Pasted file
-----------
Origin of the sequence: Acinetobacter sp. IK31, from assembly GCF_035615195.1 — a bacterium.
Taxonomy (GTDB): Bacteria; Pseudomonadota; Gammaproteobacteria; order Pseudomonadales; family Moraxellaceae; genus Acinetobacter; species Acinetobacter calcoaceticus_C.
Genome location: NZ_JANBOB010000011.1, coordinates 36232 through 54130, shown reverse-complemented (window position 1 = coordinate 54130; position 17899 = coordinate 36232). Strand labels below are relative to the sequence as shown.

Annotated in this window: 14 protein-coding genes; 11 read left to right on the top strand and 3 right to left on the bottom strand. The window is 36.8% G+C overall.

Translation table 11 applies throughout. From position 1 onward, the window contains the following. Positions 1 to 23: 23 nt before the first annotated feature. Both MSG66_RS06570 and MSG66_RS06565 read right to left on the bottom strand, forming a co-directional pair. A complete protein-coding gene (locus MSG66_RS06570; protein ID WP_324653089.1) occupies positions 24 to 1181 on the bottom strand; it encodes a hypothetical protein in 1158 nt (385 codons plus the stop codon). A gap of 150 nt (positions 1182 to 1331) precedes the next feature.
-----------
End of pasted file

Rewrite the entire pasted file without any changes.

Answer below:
Origin of the sequence: Acinetobacter sp. IK31, from assembly GCF_035615195.1 — a bacterium.
Taxonomy (GTDB): Bacteria; Pseudomonadota; Gammaproteobacteria; order Pseudomonadales; family Moraxellaceae; genus Acinetobacter; species Acinetobacter calcoaceticus_C.
Genome location: NZ_JANBOB010000011.1, coordinates 36232 through 54130, shown reverse-complemented (window position 1 = coordinate 54130; position 17899 = coordinate 36232). Strand labels below are relative to the sequence as shown.

Annotated in this window: 14 protein-coding genes; 11 read left to right on the top strand and 3 right to left on the bottom strand. The window is 36.8% G+C overall.

Translation table 11 applies throughout. From position 1 onward, the window contains the following. Positions 1 to 23: 23 nt before the first annotated feature. Both MSG66_RS06570 and MSG66_RS06565 read right to left on the bottom strand, forming a co-directional pair. A complete protein-coding gene (locus MSG66_RS06570; protein ID WP_324653089.1) occupies positions 24 to 1181 on the bottom strand; it encodes a hypothetical protein in 1158 nt (385 codons plus the stop codon). A gap of 150 nt (positions 1182 to 1331) precedes the next feature.